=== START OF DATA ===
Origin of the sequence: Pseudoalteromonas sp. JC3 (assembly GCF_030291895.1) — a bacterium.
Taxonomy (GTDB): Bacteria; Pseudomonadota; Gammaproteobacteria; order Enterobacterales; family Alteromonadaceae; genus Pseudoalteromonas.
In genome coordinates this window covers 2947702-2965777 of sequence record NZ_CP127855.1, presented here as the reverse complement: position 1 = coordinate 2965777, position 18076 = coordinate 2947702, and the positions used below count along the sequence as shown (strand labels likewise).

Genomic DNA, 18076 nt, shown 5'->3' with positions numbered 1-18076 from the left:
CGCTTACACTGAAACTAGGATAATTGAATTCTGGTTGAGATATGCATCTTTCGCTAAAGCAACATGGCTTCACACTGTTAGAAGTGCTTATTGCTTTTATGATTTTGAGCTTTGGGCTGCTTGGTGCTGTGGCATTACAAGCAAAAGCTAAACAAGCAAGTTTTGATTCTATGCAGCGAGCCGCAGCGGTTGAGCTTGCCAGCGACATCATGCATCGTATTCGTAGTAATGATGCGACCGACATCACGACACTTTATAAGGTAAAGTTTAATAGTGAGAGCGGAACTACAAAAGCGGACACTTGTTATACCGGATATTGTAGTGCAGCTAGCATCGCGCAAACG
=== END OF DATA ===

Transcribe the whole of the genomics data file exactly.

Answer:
Origin of the sequence: Pseudoalteromonas sp. JC3 (assembly GCF_030291895.1) — a bacterium.
Taxonomy (GTDB): Bacteria; Pseudomonadota; Gammaproteobacteria; order Enterobacterales; family Alteromonadaceae; genus Pseudoalteromonas.
In genome coordinates this window covers 2947702-2965777 of sequence record NZ_CP127855.1, presented here as the reverse complement: position 1 = coordinate 2965777, position 18076 = coordinate 2947702, and the positions used below count along the sequence as shown (strand labels likewise).

Genomic DNA, 18076 nt, shown 5'->3' with positions numbered 1-18076 from the left:
CGCTTACACTGAAACTAGGATAATTGAATTCTGGTTGAGATATGCATCTTTCGCTAAAGCAACATGGCTTCACACTGTTAGAAGTGCTTATTGCTTTTATGATTTTGAGCTTTGGGCTGCTTGGTGCTGTGGCATTACAAGCAAAAGCTAAACAAGCAAGTTTTGATTCTATGCAGCGAGCCGCAGCGGTTGAGCTTGCCAGCGACATCATGCATCGTATTCGTAGTAATGATGCGACCGACATCACGACACTTTATAAGGTAAAGTTTAATAGTGAGAGCGGAACTACAAAAGCGGACACTTGTTATACCGGATATTGTAGTGCAGCTAGCATCGCGCAAACG